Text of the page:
No. There is no protection for literary ideas, only specific recorded works of literature. If the work is in the public domain it is in the public domain and your idea to publish it with illustrations is not something you can protect or prevent other people from doing. Multiple publishers publish well known public domain works in various guises and there is nothing any of them can do to prevent other people from doing the same.
If you edit the existing work, the copyright to the edition you create belongs to you, but that does not prevent anyone from creating and publishing their own editions. If you create the illustrations, then the copyright on the illustrations belongs to you and no one else can publish them, but you can't prevent anyone else from doing their own illustrations. In short, you can protect actual work (it is protected automatically) but you cannot protect an idea.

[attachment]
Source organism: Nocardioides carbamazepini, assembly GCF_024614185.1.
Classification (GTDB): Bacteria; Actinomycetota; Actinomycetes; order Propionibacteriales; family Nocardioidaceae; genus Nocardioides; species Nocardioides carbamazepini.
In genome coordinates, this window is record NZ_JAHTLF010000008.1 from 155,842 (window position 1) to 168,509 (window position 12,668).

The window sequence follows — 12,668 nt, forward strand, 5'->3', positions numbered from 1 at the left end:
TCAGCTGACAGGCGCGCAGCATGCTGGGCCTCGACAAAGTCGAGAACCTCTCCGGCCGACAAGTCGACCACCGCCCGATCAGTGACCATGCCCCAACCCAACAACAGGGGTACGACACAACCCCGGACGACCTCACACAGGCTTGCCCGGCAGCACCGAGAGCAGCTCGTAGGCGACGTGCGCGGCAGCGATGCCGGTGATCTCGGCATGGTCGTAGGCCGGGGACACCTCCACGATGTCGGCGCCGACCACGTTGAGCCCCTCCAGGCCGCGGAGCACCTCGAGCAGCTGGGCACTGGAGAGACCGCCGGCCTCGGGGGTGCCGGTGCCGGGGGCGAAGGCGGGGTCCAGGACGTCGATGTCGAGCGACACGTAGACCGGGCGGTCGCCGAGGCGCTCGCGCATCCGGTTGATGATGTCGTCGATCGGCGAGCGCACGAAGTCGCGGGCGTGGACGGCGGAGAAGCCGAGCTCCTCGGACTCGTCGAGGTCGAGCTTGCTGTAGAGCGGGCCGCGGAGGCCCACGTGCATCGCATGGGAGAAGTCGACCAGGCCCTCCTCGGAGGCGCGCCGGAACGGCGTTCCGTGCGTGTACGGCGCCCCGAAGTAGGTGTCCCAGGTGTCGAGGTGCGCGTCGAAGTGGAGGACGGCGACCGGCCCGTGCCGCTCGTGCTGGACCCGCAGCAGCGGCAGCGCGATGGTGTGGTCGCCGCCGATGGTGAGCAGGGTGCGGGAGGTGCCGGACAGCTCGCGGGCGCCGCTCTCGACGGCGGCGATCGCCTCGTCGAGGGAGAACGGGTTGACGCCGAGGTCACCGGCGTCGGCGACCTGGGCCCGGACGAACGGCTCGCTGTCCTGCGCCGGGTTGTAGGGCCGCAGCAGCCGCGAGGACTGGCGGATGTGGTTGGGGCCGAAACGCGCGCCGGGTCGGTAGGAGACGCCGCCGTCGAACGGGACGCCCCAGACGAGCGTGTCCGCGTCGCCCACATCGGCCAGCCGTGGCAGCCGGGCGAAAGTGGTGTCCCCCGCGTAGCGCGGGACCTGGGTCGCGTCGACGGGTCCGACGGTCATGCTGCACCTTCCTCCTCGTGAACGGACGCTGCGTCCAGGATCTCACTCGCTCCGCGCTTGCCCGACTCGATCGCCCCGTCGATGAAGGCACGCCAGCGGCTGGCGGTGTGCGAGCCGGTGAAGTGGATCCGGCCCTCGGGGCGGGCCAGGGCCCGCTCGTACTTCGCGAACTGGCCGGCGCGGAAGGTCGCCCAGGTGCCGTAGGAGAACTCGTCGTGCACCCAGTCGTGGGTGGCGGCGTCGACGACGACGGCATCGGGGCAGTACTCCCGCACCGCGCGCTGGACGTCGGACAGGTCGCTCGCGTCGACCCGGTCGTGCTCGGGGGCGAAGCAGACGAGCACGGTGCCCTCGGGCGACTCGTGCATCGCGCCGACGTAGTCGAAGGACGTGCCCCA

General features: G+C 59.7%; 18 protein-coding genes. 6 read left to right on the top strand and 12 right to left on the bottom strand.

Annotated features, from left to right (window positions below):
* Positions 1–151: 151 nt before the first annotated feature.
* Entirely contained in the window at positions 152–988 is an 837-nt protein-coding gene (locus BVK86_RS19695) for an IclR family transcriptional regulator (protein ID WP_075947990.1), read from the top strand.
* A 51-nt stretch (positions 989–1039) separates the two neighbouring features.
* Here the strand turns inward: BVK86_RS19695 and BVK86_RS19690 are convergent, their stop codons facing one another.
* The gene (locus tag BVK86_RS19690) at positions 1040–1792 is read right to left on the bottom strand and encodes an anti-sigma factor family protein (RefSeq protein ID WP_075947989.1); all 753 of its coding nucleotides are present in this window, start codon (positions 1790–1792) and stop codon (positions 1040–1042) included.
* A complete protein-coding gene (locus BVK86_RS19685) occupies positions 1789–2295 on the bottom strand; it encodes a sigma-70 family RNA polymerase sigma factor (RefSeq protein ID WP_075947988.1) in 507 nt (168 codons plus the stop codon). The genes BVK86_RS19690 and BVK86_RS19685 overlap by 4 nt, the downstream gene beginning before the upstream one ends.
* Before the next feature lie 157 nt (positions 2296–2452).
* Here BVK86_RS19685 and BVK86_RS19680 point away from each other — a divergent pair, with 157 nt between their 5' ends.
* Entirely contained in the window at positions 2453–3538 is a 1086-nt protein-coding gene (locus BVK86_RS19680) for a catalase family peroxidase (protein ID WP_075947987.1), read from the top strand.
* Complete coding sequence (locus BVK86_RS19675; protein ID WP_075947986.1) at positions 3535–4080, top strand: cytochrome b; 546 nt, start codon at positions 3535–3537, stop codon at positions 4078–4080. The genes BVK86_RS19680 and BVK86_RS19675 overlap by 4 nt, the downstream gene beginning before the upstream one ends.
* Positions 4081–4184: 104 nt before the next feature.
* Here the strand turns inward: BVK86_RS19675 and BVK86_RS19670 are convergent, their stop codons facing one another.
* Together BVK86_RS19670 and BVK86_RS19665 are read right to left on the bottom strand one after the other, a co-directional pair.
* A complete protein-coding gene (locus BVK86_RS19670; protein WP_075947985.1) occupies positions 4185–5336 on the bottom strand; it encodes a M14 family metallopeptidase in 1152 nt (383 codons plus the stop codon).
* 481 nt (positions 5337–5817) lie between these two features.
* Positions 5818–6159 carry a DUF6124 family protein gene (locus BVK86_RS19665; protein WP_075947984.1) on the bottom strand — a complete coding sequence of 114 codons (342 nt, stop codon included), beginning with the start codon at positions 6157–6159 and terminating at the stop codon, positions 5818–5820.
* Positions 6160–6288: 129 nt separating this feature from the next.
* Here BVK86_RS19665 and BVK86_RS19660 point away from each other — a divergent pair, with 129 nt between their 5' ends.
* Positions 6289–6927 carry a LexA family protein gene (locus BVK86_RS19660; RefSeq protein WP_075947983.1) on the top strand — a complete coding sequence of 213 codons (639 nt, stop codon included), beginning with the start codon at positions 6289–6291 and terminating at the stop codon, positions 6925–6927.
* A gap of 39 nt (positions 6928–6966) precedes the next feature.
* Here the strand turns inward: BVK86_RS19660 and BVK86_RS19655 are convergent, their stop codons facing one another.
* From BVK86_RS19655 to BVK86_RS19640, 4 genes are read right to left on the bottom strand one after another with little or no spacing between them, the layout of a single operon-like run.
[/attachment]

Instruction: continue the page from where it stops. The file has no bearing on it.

(It should be fairly clear why protecting ideas is not practical. If it were allowed, people would scribble down hundred or thousands of idea and then just wait for someone to produce an actual piece of work that was close to anyone of those ideas, and then sue them. It would be like patent trolling, but without the pesky business of actually having to invent something. Therefore only actual work is protected.)
On the other hand, publishers do not rip off people who bring them publishable ideas. If you bring them a good idea that makes them money, they will want to work with you again, so you can bring them another idea that makes them more money. People do sometimes feel like they have been ripped off by publishers because sometimes works are published that are more or less like an idea that they pitched to the publisher previously. But the fact of the matter is that the same idea often occurs to multiple people at once, often sparked by some current event or pop culture trend. This leads to may false claims and many groundless fears. But the fact is that publishers love it when people bring them publishable ideas (most of the ideas they receive are hopeless non-starters and sifting through them is expensive and time consuming).
All this said, IANAL, and if you want professional advice, consult an intellectual property lawyer.